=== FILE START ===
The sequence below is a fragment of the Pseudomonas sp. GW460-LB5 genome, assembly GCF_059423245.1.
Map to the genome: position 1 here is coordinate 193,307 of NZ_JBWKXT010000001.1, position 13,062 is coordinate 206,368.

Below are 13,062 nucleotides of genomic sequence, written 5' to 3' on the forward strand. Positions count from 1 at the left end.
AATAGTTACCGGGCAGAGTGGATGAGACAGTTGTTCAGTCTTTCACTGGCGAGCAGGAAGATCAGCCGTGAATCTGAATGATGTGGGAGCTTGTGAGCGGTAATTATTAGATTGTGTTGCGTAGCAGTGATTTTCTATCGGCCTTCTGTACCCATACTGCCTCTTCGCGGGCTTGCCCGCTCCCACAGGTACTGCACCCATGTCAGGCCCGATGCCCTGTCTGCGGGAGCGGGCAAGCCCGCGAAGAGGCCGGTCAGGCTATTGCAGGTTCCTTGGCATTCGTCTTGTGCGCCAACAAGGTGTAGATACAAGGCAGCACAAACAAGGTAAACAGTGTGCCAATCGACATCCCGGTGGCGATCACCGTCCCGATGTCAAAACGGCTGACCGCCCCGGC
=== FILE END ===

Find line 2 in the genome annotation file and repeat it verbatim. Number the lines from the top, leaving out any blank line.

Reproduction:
Map to the genome: position 1 here is coordinate 193,307 of NZ_JBWKXT010000001.1, position 13,062 is coordinate 206,368.